Perhaps one of the most striking elements of the home’s design scheme is the incredible use of light fixtures as art pieces. In an effort to avoid a predictable sea of sameness, we used a multitude of finishes from bronze to antique brass, to polished nickel, creating an acquired look in which each piece can be outstanding.

People oftentimes look at lighting as functional, and they forget that light fixtures can be beautiful, artistic pieces in the home. For this project, we used sconces in the hall to transform industrial design into artful sophistication. The dining room fixture is a chandelier crafted of Cupertino wrought-iron branches, each supporting a delicate chain adorned with a single crystal bead. The entry pendants are made of distressed mercury glass, dressed in antique brass chainmail. And the nursery fixture is feminine and fresh, suggesting a vintage flower design with its glass petals and chrome detailing.

The challenge of melding our clients’ appreciation of contrasting aesthetics of design proved to be a thought-provoking opportunity to create a true standout of a project… and their enthusiasm encouraged our efforts. They seemed to truly enjoy the process, expressing energetic and positive feedback on every aspect of their new home construction. The end result was a dream home with a cohesive design and a unique look…and two very happy homeowners.


This article was printed in the January/February 2017 edition of Omaha Magazine.

Visit asid-neia.org for more information.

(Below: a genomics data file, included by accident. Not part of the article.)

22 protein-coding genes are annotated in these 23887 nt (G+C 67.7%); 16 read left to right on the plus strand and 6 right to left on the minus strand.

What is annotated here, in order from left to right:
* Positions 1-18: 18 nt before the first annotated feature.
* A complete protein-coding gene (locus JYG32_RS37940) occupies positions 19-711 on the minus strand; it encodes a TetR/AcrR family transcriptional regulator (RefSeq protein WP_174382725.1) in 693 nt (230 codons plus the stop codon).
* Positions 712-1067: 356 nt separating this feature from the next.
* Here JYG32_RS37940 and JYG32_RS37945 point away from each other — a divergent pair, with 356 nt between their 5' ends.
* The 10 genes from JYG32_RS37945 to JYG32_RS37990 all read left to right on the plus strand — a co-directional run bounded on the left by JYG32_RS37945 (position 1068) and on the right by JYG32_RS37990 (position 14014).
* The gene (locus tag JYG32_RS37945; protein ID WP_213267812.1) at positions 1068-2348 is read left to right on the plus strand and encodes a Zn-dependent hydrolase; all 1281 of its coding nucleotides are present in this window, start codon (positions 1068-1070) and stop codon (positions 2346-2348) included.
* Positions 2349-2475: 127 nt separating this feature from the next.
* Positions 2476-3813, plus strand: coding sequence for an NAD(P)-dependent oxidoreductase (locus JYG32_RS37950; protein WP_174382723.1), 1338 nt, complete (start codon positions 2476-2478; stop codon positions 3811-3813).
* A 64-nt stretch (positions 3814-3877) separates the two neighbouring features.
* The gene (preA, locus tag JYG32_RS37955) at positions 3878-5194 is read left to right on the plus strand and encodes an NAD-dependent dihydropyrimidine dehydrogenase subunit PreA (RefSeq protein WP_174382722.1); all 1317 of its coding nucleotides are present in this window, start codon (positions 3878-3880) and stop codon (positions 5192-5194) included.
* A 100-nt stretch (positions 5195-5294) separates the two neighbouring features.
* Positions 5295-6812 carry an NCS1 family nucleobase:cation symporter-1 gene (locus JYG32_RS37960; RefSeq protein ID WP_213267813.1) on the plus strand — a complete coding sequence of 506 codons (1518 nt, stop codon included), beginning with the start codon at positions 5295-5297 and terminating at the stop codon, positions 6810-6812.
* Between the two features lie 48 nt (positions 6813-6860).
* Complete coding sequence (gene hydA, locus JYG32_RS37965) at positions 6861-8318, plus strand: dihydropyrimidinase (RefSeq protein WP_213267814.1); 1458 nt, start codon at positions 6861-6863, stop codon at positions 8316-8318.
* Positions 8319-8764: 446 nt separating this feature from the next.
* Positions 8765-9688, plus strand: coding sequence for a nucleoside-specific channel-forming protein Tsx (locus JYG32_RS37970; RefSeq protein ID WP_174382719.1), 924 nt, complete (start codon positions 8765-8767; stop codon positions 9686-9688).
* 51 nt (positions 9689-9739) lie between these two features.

Lisa Cooper

The interior design industry is fast-moving, challenging, and multifaceted.  I love that I have the opportunity to be creative and technical, all in a day’s work. Our clients are amazing people, and the projects that I’ve had the chance to work on have been extraordinary.


Kris Patton

Design is my passion, and to have the opportunity to receive an education and the experience it takes to gain knowledge and expertise in this industry is such a privilege. I have amazing clients and have had the chance to work on incredible projects.  I wouldn’t trade this career for the world!


Kirk Vaughn-Robinson

December 18, 2014 by
Photography by Bill Sitzmann

After a lifetime in the performing arts that culminated in 12 years on the road with the blockbuster Broadway touring production of The Phantom of the Opera in the roles of Lefevre and the Fire Chief, Kirk Vaughn-Robinson had come to learn more than a little bit about stagecraft.

But few scenes were as amateurishly staged as the one that played out in his hotel room almost every night in the latter years of his musical theatre career.

“I had this wobbly collapsible table I bought for $20 at Walgreens, a rickety foldable chair, a simple clamp light, and a lazy susan,” says the Muncie, Ind., native who later grew up on a horse farm in Florida. “It was just all so totally absurd.”